A 20-year tax abatement between Cincinnati and the public school district expires on Dec. 31, and there's still not a new plan to take its place. Some council members want the current one extended for 90 days while negotiations continue.
Council Member David Mann supports an extension and wants a couple things to happen.
"Identifying an independent party or parties that we are willing to agree could analyze the impacts of tax abatements on school revenues under the school funding formula and otherwise to develop a report for us," Mann said. "Secondly, the negotiated agreement hold the school system harmless from any adverse impacts from tax abatements."
The city and district have been negotiating the issue for months.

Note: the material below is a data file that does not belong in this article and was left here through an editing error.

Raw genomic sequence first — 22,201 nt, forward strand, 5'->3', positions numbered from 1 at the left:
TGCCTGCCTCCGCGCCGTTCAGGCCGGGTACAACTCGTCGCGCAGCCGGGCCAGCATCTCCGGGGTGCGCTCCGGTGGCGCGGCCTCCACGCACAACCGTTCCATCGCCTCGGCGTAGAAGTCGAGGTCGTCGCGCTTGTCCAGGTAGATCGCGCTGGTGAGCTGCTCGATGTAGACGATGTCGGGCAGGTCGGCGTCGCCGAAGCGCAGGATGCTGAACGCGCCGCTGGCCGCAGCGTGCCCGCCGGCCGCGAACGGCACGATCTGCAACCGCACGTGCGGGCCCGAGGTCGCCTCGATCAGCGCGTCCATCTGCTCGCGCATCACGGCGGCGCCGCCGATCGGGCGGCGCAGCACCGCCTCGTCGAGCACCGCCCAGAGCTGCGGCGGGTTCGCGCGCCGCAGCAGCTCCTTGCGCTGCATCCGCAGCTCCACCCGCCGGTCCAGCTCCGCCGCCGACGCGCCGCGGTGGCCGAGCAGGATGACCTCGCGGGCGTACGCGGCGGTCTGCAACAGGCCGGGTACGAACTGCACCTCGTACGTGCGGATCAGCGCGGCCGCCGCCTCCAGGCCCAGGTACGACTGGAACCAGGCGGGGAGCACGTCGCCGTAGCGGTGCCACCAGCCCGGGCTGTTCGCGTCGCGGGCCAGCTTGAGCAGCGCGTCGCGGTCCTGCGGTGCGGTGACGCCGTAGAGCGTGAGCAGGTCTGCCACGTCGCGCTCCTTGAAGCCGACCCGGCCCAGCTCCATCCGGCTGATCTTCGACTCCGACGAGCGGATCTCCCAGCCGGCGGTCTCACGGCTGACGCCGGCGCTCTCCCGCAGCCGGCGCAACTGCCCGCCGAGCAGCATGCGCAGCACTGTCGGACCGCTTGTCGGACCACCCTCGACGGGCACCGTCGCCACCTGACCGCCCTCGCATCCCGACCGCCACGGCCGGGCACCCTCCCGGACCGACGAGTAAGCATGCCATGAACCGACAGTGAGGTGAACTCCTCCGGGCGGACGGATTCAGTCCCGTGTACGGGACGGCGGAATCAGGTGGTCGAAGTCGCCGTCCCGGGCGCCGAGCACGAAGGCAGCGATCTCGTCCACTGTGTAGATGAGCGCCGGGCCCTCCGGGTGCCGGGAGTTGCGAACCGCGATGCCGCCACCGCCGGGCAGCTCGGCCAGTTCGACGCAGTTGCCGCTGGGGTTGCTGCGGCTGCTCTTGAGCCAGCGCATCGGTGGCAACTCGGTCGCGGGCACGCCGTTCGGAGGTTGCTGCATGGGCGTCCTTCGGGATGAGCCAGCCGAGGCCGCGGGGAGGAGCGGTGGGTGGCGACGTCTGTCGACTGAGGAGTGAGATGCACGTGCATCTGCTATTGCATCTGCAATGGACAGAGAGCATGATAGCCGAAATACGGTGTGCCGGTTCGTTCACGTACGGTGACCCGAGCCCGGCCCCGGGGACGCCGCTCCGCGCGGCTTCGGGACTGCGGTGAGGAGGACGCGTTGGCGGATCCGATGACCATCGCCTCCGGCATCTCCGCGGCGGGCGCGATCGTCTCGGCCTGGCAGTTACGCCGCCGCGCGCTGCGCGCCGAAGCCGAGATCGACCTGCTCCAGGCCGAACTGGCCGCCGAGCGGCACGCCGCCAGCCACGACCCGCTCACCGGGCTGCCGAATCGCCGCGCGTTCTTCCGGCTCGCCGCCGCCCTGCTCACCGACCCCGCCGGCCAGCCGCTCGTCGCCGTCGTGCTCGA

The main sticking point is how much money developers will pay the school district when they receive property tax abatements. Those are called PILOTs, or payments in lieu of taxes. Right now it's 25-27% of abated property value. The school district wants it increased to 33%.
"Why is the exact number of percent important?" said Council Member Greg Landsman. "Because it's what the schools need, and any less would hurt them, and any more will undermine our ability to attract investments and invest in better jobs and more affordable housing."
Cincinnati has also been making a $5 million annual payment to the school district. The city wants to end that payment. The school district says that's another reason for changing the PILOT amount to 33%.
The 1999 blanket agreement allows the city to offer property tax abatements to developers working on commercial projects in the city, and in return those developers make PILOT payments to the school for 25-27% of the abated value.